6 things Australian traders will be talking about this morning

Photo by John Phillips/Getty Images

Good morning.

To the scoreboard:

Dow: 20,524 -114 (-0.55%)
S&P 500: 2,342 -7 (-0.29%)
ASX SPI200 Futures – June (20 minute delay): 5,790 -38
AUD/USD: 0.7559 -0.0001 -0.01%
Iron ore benchmark 62% fines: $US63.20 -$US3.05 (-4.6%)

1. May will go to the polls in June: UK prime minister Theresa May’s snap election scheduled for June 8 drove the pound above $US1.28 overnight — its highest level since October last year. Analysts expect that an election win would provide May with a better position from which to negotiate the UK exit from the European Union while keeping trade-friendly agreements in place.

A stronger pound combined with an extra layer of political uncertainty drove Britain’s FTSE down by 2.46%. The UK market benefits from a weaker pound as 70% of revenue earned by FTSE100 companies is derived overseas. This chart from investing.com shows the jump:

2. Goldman Sachs sends US market lower: The bank reported a decline in trading revenue and net income missed analysts’ predictions, sending the stock down 4.7%. Healthcare and energy stocks also dragged on the market as global risk appetite continues to wane. USD/YEN fell back below 109 and the yield on US 10-year treasuries fell below 2.2%, their lowest level since US president Donald Trump’s shock election win last November.

3. Iron ore still in the wars: Spot markets for benchmark 62% fines dropped another 4.6% last night to $63.20 a tonne and futures were lower this morning. Geo-political risks combined with oversupply of iron ore and decreased steel production continue to force the price down. It doesn’t bode well for Australian markets today, with big miners preparing to feel more pain and ASX200 futures down 38 points.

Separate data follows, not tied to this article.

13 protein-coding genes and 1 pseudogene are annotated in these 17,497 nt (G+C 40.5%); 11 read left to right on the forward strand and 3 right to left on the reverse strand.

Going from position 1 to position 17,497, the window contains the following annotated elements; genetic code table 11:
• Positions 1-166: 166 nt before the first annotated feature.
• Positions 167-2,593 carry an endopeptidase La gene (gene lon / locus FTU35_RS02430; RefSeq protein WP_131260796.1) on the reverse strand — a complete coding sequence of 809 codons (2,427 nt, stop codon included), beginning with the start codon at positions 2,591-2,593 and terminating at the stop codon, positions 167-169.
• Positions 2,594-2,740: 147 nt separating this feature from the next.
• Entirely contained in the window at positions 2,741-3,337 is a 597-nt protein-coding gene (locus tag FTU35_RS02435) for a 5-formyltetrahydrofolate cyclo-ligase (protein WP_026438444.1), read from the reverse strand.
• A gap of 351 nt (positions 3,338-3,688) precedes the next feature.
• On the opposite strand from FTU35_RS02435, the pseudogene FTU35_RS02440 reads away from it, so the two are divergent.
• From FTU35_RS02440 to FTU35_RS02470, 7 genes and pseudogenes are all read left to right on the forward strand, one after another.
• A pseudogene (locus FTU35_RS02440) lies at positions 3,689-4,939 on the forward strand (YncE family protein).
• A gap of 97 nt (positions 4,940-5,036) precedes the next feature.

4. Data today: In Australia, the ABS reports monthly new motor vehicles sales for March. Later tonight the Eurozone reports yearly inflation figures for March, with headline inflation forecast at 1.5% and core inflation at 0.7%. The US Energy Information Agency (EIA) has weekly petroleum inventories and the US Federal Reserve will release its “Beige Book” – a collection of data that precedes the Fed’s next interest rate meeting in two weeks.

5. Bulls vs Bears in a battle of the global oil market: Oil fell by about 1% overnight, following strong gains in April which have driven benchmark crude above $US55 per barrel. The global tug of war continues between extra production in the US shale oil market and and OPEC’s production cuts in effect since January. A preliminary report from the US government showed that shale oil drilling output is expected to reach over five million barrels per day next month. With competing forces battling to a draw overnight, focus will be on the US EIA’s inventory release tomorrow, with analysts forecasting a stock increase of 820,000 barrels.

6. How to trade on geo-political risk: Military tensions in Syria and North Korea, and political uncertainty in Europe have caused a re-allocation of capital into safer assets in recent weeks. With geo-political tensions high, this post by Eledna Holodny suggests that the best thing investors can do in the wake of an unexpected event is stay calm. Holodny cites research from Credit Suisse and Charles Schwab analysts which shows that downturns from geo-political events are generally short-lived and the overall effect on markets has been relatively minor.

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